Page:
The outing of lesbian, gay, bisexual and transgender students by teachers is on the rise in Japan, which still lacks a framework for understanding the ramifications of the issue in terms of the educational system.

Teachers who may simply think they are showing consideration to LGBT students by informing parents and classmates of their sexual orientation or gender identity may in fact be causing irrevocable harm, experts say.

Publicly disclosing such confidential information without consent discourages other LGBT students from coming forward due to fears of discrimination and lack of trust.

While this has been a hot topic in the United States, Japan is in uncharted waters.

Minako “Minata” Hara, representative director of Kyosei Net, a Tokyo-based nonprofit organization also known as the All Japan Sexual Minorities Support Network, says the number of LGBT students seeking consultations for being outed at school is rising.

Hara recently consulted a student who had just been outed.

“Although the LGBT student only consulted with the teacher in charge, the parents found out immediately,” said Hara, adding that some parents have difficulty accepting their children’s changes and scold or rebuke them.

Some parents often blame themselves, thinking the issue stems from “a problem with the child’s upbringing,” she said.

In one case, a student with gender identity issues who was registered as male at birth told a supervising teacher she wanted to be included in the female group for a school trip. But before the student realized it, the teacher told her classmates about the situation, and some of their parents later complained to the school.

Kyosei Net has seen a rise in consultations related to outing and more incidents are reported each year.

“Most of the teachers are just acting because they want people around them to be aware. But since they lack a common understanding, they are often just playing it by ear,” said Hara.

A 2013 survey by the Education, Culture, Sports Science and Technology Ministry found that 606 students had consulted their school administrators because they felt uncomfortable with their sex registry at birth. But it is believed there are a considerable number who simply do not wish to come forward, meaning those who do represent only the tip of the iceberg.

In recent years, the government has started working to provide schools with proper knowledge about the LGBT community to prevent more incidents of outing.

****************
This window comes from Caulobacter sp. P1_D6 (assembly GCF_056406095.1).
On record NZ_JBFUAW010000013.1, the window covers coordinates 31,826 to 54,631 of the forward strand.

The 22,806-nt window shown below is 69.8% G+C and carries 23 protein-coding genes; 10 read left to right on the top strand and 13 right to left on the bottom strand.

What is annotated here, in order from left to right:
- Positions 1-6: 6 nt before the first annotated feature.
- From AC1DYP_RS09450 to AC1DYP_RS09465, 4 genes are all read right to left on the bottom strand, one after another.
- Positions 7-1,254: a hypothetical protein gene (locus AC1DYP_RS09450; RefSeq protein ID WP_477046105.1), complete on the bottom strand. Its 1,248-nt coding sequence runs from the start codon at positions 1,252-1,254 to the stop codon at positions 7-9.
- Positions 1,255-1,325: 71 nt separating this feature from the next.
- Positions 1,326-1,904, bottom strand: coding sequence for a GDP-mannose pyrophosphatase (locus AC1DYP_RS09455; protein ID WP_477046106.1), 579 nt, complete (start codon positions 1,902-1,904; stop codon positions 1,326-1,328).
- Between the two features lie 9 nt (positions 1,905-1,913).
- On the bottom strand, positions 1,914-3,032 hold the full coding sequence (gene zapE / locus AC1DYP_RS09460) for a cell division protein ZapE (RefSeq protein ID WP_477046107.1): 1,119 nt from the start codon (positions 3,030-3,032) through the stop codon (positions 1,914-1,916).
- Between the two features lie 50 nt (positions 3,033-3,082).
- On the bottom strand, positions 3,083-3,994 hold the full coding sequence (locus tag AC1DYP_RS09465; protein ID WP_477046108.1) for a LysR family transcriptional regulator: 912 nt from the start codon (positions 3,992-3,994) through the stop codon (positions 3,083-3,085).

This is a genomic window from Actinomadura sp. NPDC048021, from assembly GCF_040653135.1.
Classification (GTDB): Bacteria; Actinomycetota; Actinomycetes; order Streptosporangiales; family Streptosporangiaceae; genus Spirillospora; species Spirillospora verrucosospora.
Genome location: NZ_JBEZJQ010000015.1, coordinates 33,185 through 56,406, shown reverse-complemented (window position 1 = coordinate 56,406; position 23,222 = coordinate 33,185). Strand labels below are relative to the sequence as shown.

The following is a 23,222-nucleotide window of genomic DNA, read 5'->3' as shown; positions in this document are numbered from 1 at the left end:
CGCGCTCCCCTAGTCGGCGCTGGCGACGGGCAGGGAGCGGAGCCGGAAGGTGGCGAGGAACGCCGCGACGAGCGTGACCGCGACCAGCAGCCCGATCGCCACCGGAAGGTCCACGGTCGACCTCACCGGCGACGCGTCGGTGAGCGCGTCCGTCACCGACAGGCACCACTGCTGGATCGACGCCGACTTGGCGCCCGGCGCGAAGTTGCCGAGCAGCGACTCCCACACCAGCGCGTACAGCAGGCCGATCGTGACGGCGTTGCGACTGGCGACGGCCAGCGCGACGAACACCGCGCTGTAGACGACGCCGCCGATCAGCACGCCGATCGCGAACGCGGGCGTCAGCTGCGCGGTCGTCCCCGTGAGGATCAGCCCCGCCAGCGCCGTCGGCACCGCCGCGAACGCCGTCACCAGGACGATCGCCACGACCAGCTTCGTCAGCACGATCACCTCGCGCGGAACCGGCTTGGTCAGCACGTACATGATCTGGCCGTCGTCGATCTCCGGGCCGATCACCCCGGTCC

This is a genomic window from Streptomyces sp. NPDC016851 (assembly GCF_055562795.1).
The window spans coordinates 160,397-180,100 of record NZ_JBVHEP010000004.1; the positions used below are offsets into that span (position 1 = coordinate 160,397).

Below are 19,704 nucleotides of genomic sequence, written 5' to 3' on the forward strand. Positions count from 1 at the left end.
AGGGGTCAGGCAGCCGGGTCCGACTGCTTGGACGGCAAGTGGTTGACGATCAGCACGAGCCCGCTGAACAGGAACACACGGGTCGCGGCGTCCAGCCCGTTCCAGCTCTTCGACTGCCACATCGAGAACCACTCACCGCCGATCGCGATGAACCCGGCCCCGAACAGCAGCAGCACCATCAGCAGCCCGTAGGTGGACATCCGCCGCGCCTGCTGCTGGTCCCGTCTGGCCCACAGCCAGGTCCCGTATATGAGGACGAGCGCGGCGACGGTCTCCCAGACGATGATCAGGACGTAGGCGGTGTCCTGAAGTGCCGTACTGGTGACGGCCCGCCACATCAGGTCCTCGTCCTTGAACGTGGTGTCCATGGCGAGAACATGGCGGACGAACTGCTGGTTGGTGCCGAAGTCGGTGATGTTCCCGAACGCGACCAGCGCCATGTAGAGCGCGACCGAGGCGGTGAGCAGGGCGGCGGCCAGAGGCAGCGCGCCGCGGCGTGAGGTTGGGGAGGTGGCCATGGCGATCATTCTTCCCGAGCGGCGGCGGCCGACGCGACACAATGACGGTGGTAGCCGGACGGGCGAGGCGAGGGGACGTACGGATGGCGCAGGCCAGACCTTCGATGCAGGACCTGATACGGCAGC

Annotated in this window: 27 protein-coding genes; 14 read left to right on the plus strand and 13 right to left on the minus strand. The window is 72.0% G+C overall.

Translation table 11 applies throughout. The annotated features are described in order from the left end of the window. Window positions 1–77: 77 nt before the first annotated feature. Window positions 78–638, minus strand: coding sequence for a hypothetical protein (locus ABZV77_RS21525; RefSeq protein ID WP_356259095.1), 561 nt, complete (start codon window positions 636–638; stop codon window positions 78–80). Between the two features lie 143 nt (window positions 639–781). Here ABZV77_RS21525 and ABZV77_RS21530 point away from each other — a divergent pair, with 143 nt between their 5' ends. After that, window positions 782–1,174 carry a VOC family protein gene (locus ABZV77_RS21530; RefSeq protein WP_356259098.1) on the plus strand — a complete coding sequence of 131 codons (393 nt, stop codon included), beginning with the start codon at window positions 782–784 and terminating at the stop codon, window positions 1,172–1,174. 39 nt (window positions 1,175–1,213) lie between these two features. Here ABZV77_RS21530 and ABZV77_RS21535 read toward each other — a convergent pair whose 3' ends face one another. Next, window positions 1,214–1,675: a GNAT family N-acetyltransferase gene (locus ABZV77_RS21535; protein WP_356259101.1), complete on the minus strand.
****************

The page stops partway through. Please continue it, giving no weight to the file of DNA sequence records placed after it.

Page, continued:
Last year for the first time, the education ministry compiled and distributed a pamphlet nationwide on how teachers can support students who are sexual minorities.

Given the lack of an LGBT-inclusive curriculum, teacher training has started in Tokyo’s Bunkyo Ward, Kashiwa in Chiba Prefecture, and other places around the country.

“First of all, we have to make sure teachers aren’t the ones who are harming the students,” said the person in charge of training in Kashiwa.

But according to one elementary school teacher from the Tohoku region with experience teaching a pupil with LGBT issues, there is still a long way to go.

“There is still a huge awareness gap among teachers. The issue of how to deal with this is close at hand. We have to firmly grasp the knowledge and have support measures in place.”

There is also a fear that a delay in action is causing harm from a medical perspective.

The Japanese Society of Gender Identity Disorder and the Japanese Society of Psychiatry and Neurology both made requests in July to the education ministry to warn teachers that outing LGBT students could lead to depression and in some cases suicide.

Junichiro Ota, who heads JSPN’s panel on gender identity disorder, said the wishes of LGBT students should always be respected first and foremost. Students should also be taught about understanding sexual diversity, he said.

“The wishes of the persons involved must be respected and teachers must proceed cautiously in explaining this to others around them,” he said. “Regardless of whether there are LGBT students involved, we have to have education that deepens understanding of sexual diversity.”

In a time of both misinformation and too much information, quality journalism is more crucial than ever.
By subscribing, you can help us get the story right.